Monday, February 25, 2013

Interesting Aerial Lens Arrays

Have you ever used one of those old-school camera calibration charts to test the resolution of your lenses? Did you know they're called Tri-bar Arrays? For years they were the standard test of a lens' ability to resolve fine details. The standard was created by the American military back in the 1950s, and the Tri-bar Array remained the de facto standard until the digital era brought it to an end in the mid 2000s. Because of the pattern's military origins, there are still some intriguing large-scale remnants of the pattern in use today. You see, various air bases and military installations around the country painted giant versions of the Tri-Bar Array adjacent to runways for use as a calibration and testing tool for aerial and satellite cameras and lenses. It's a pretty neat holdover from the cold war days, and thanks to Google earth we can see these interesting artifacts for ourselves. Thanks to Michael Johnston of The Online Photographer for pointing us to this interesting article at the Center for Land Use Interpretation.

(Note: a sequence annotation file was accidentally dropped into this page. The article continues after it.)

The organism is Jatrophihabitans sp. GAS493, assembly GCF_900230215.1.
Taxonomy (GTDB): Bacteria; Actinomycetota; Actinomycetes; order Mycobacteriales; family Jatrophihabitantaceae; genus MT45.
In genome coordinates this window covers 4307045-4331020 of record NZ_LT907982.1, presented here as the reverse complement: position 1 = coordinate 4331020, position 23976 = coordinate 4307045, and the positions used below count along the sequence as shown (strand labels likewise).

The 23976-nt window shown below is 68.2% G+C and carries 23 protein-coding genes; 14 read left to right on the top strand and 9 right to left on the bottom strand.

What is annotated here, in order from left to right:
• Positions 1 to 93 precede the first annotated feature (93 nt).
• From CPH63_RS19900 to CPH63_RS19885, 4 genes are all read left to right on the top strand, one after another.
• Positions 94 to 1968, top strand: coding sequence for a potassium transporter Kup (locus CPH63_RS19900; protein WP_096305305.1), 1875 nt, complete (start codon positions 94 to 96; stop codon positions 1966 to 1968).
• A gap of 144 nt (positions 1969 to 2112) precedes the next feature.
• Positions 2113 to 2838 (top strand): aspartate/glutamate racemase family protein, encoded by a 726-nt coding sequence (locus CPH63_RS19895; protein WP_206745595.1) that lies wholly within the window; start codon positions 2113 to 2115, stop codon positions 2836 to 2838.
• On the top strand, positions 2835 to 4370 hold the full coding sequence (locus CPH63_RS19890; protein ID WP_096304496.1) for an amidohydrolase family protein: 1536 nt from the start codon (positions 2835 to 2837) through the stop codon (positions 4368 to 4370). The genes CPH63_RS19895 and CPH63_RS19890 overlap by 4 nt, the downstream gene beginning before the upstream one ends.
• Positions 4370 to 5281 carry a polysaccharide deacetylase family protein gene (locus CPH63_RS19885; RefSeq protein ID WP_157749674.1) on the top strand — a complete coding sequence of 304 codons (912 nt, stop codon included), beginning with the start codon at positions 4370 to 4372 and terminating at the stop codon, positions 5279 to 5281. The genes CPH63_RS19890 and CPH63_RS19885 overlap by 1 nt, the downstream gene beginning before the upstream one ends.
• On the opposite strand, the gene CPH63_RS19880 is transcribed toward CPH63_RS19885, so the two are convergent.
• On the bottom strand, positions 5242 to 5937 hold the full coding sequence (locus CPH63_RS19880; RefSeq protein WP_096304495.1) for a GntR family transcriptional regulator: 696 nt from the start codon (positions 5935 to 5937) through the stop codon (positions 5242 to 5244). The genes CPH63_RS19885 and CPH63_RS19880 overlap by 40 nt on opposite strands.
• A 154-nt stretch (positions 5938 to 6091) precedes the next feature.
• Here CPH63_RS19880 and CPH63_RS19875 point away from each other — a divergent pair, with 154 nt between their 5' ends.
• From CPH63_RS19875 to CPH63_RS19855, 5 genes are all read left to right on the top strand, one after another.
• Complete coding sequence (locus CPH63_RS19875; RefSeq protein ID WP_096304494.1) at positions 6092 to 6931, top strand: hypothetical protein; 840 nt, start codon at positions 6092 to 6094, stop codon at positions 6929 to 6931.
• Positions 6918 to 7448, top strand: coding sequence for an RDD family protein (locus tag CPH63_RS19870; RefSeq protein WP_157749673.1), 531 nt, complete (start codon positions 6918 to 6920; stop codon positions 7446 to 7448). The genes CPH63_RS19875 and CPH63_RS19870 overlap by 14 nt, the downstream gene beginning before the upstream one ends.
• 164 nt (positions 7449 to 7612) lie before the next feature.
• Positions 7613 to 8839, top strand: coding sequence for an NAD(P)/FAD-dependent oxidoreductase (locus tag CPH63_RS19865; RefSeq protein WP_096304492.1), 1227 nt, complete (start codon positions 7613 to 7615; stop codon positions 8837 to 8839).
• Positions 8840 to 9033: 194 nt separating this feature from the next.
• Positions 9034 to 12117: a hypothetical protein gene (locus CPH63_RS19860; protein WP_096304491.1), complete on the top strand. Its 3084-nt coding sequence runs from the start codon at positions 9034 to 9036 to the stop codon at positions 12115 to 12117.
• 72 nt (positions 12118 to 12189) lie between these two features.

http://www.clui.org/newsletter/winter-2013/photo-calibration-targets
DPMag Published in Blog
Interesting Aerial Lens Arrays


Have you ever used one of those old-school camera calibration charts to test the resolution of your lenses? Did you know they're called Tri-bar Arrays? For years they were the standard test of a lens' ability to resolve fine details. The standard was created by the American military back in the 1950s, and the Tri-bar Array remained the de facto standard until the digital era brought it to an end in the mid 2000s. Because of the pattern's military origins, there are still some intriguing large-scale remnants of the pattern in use today. You see, various air bases and military installations around the country painted giant versions of the Tri-Bar Array adjacent to runways for use as a calibration and testing tool for aerial and satellite cameras and lenses. It's a pretty neat holdover from the cold war days, and thanks to Google earth we can see these interesting artifacts for ourselves. Thanks to Michael Johnston of The Online Photographer for pointing us to this interesting article at the Center for Land Use Interpretation.

http://www.clui.org/newsletter/winter-2013/photo-calibration-targets
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